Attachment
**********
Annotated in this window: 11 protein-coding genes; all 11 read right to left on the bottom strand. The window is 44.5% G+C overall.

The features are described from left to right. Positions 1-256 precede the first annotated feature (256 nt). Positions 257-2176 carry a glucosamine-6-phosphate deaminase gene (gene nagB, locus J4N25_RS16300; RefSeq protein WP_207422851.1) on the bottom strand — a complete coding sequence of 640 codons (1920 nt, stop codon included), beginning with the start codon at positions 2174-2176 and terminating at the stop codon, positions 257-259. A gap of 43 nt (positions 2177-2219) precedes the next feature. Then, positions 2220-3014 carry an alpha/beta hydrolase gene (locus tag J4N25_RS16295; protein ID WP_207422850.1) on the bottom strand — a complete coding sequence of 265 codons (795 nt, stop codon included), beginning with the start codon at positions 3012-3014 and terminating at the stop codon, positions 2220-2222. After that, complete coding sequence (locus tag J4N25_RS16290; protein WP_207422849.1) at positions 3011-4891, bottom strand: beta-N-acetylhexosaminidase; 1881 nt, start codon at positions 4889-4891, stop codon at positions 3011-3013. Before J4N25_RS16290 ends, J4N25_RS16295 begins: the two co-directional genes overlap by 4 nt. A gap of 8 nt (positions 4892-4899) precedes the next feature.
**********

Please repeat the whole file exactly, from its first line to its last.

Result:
Annotated in this window: 11 protein-coding genes; all 11 read right to left on the bottom strand. The window is 44.5% G+C overall.

The features are described from left to right. Positions 1-256 precede the first annotated feature (256 nt). Positions 257-2176 carry a glucosamine-6-phosphate deaminase gene (gene nagB, locus J4N25_RS16300; RefSeq protein WP_207422851.1) on the bottom strand — a complete coding sequence of 640 codons (1920 nt, stop codon included), beginning with the start codon at positions 2174-2176 and terminating at the stop codon, positions 257-259. A gap of 43 nt (positions 2177-2219) precedes the next feature. Then, positions 2220-3014 carry an alpha/beta hydrolase gene (locus tag J4N25_RS16295; protein ID WP_207422850.1) on the bottom strand — a complete coding sequence of 265 codons (795 nt, stop codon included), beginning with the start codon at positions 3012-3014 and terminating at the stop codon, positions 2220-2222. After that, complete coding sequence (locus tag J4N25_RS16290; protein WP_207422849.1) at positions 3011-4891, bottom strand: beta-N-acetylhexosaminidase; 1881 nt, start codon at positions 4889-4891, stop codon at positions 3011-3013. Before J4N25_RS16290 ends, J4N25_RS16295 begins: the two co-directional genes overlap by 4 nt. A gap of 8 nt (positions 4892-4899) precedes the next feature.